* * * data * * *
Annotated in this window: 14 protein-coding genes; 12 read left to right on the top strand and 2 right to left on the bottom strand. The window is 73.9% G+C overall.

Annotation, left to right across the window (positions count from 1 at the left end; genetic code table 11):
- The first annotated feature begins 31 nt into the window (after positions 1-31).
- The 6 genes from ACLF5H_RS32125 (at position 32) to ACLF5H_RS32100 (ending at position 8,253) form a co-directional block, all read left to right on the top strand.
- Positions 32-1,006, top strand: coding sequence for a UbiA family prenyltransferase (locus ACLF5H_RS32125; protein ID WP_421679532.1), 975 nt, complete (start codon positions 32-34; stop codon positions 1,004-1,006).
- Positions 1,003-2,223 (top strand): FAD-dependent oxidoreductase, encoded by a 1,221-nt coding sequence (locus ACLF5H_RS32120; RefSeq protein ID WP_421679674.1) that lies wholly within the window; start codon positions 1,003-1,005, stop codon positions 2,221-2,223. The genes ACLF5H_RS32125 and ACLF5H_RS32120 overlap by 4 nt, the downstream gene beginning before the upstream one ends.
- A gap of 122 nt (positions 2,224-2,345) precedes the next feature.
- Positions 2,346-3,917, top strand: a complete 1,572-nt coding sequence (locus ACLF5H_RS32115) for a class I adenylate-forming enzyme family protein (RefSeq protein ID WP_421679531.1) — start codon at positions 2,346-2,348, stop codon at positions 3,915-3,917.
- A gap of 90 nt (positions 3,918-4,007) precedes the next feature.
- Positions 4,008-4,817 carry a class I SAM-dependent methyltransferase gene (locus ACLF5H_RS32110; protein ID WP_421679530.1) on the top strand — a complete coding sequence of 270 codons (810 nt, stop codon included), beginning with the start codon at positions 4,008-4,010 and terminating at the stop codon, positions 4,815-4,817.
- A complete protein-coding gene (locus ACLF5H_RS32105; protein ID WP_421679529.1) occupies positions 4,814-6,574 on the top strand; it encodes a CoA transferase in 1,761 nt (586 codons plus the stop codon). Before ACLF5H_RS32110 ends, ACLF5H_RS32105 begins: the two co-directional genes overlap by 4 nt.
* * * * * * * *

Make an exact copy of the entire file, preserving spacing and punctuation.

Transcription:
Annotated in this window: 14 protein-coding genes; 12 read left to right on the top strand and 2 right to left on the bottom strand. The window is 73.9% G+C overall.

Annotation, left to right across the window (positions count from 1 at the left end; genetic code table 11):
- The first annotated feature begins 31 nt into the window (after positions 1-31).
- The 6 genes from ACLF5H_RS32125 (at position 32) to ACLF5H_RS32100 (ending at position 8,253) form a co-directional block, all read left to right on the top strand.
- Positions 32-1,006, top strand: coding sequence for a UbiA family prenyltransferase (locus ACLF5H_RS32125; protein ID WP_421679532.1), 975 nt, complete (start codon positions 32-34; stop codon positions 1,004-1,006).
- Positions 1,003-2,223 (top strand): FAD-dependent oxidoreductase, encoded by a 1,221-nt coding sequence (locus ACLF5H_RS32120; RefSeq protein ID WP_421679674.1) that lies wholly within the window; start codon positions 1,003-1,005, stop codon positions 2,221-2,223. The genes ACLF5H_RS32125 and ACLF5H_RS32120 overlap by 4 nt, the downstream gene beginning before the upstream one ends.
- A gap of 122 nt (positions 2,224-2,345) precedes the next feature.
- Positions 2,346-3,917, top strand: a complete 1,572-nt coding sequence (locus ACLF5H_RS32115) for a class I adenylate-forming enzyme family protein (RefSeq protein ID WP_421679531.1) — start codon at positions 2,346-2,348, stop codon at positions 3,915-3,917.
- A gap of 90 nt (positions 3,918-4,007) precedes the next feature.
- Positions 4,008-4,817 carry a class I SAM-dependent methyltransferase gene (locus ACLF5H_RS32110; protein ID WP_421679530.1) on the top strand — a complete coding sequence of 270 codons (810 nt, stop codon included), beginning with the start codon at positions 4,008-4,010 and terminating at the stop codon, positions 4,815-4,817.
- A complete protein-coding gene (locus ACLF5H_RS32105; protein ID WP_421679529.1) occupies positions 4,814-6,574 on the top strand; it encodes a CoA transferase in 1,761 nt (586 codons plus the stop codon). Before ACLF5H_RS32110 ends, ACLF5H_RS32105 begins: the two co-directional genes overlap by 4 nt.